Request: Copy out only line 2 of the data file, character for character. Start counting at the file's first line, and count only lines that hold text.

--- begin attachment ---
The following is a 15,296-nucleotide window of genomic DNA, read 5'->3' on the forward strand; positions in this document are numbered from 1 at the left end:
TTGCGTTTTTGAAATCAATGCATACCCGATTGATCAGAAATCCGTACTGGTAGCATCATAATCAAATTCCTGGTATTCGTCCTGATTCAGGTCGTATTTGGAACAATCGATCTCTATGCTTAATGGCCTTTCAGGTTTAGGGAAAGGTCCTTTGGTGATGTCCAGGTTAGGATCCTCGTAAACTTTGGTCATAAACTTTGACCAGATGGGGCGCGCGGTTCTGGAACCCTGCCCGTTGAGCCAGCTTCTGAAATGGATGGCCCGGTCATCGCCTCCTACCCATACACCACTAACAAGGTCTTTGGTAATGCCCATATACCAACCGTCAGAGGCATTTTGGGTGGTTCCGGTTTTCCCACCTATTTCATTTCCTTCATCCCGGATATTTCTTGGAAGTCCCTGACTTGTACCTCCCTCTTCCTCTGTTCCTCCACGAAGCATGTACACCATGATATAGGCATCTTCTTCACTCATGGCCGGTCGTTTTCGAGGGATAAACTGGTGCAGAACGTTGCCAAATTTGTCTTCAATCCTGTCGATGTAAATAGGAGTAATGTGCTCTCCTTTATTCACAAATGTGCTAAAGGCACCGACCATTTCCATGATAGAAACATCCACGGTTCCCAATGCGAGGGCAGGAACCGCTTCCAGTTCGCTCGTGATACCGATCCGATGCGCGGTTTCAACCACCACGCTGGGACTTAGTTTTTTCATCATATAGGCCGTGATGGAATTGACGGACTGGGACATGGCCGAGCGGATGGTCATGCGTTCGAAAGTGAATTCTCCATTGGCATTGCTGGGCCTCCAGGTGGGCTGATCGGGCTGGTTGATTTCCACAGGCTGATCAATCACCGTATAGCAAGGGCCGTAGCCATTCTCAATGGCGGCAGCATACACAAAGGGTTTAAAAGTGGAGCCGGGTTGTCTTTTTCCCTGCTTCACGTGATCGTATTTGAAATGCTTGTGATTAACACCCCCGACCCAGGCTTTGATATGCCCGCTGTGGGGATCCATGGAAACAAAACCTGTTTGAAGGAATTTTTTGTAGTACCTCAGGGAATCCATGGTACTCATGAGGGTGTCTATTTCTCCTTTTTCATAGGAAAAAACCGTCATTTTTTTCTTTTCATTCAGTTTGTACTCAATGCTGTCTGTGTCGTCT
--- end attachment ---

TTGCGTTTTTGAAATCAATGCATACCCGATTGATCAGAAATCCGTACTGGTAGCATCATAATCAAATTCCTGGTATTCGTCCTGATTCAGGTCGTATTTGGAACAATCGATCTCTATGCTTAATGGCCTTTCAGGTTTAGGGAAAGGTCCTTTGGTGATGTCCAGGTTAGGATCCTCGTAAACTTTGGTCATAAACTTTGACCAGATGGGGCGCGCGGTTCTGGAACCCTGCCCGTTGAGCCAGCTTCTGAAATGGATGGCCCGGTCATCGCCTCCTACCCATACACCACTAACAAGGTCTTTGGTAATGCCCATATACCAACCGTCAGAGGCATTTTGGGTGGTTCCGGTTTTCCCACCTATTTCATTTCCTTCATCCCGGATATTTCTTGGAAGTCCCTGACTTGTACCTCCCTCTTCCTCTGTTCCTCCACGAAGCATGTACACCATGATATAGGCATCTTCTTCACTCATGGCCGGTCGTTTTCGAGGGATAAACTGGTGCAGAACGTTGCCAAATTTGTCTTCAATCCTGTCGATGTAAATAGGAGTAATGTGCTCTCCTTTATTCACAAATGTGCTAAAGGCACCGACCATTTCCATGATAGAAACATCCACGGTTCCCAATGCGAGGGCAGGAACCGCTTCCAGTTCGCTCGTGATACCGATCCGATGCGCGGTTTCAACCACCACGCTGGGACTTAGTTTTTTCATCATATAGGCCGTGATGGAATTGACGGACTGGGACATGGCCGAGCGGATGGTCATGCGTTCGAAAGTGAATTCTCCATTGGCATTGCTGGGCCTCCAGGTGGGCTGATCGGGCTGGTTGATTTCCACAGGCTGATCAATCACCGTATAGCAAGGGCCGTAGCCATTCTCAATGGCGGCAGCATACACAAAGGGTTTAAAAGTGGAGCCGGGTTGTCTTTTTCCCTGCTTCACGTGATCGTATTTGAAATGCTTGTGATTAACACCCCCGACCCAGGCTTTGATATGCCCGCTGTGGGGATCCATGGAAACAAAACCTGTTTGAAGGAATTTTTTGTAGTACCTCAGGGAATCCATGGTACTCATGAGGGTGTCTATTTCTCCTTTTTCATAGGAAAAAACCGTCATTTTTTTCTTTTCATTCAGTTTGTACTCAATGCTGTCTGTGTCGTCT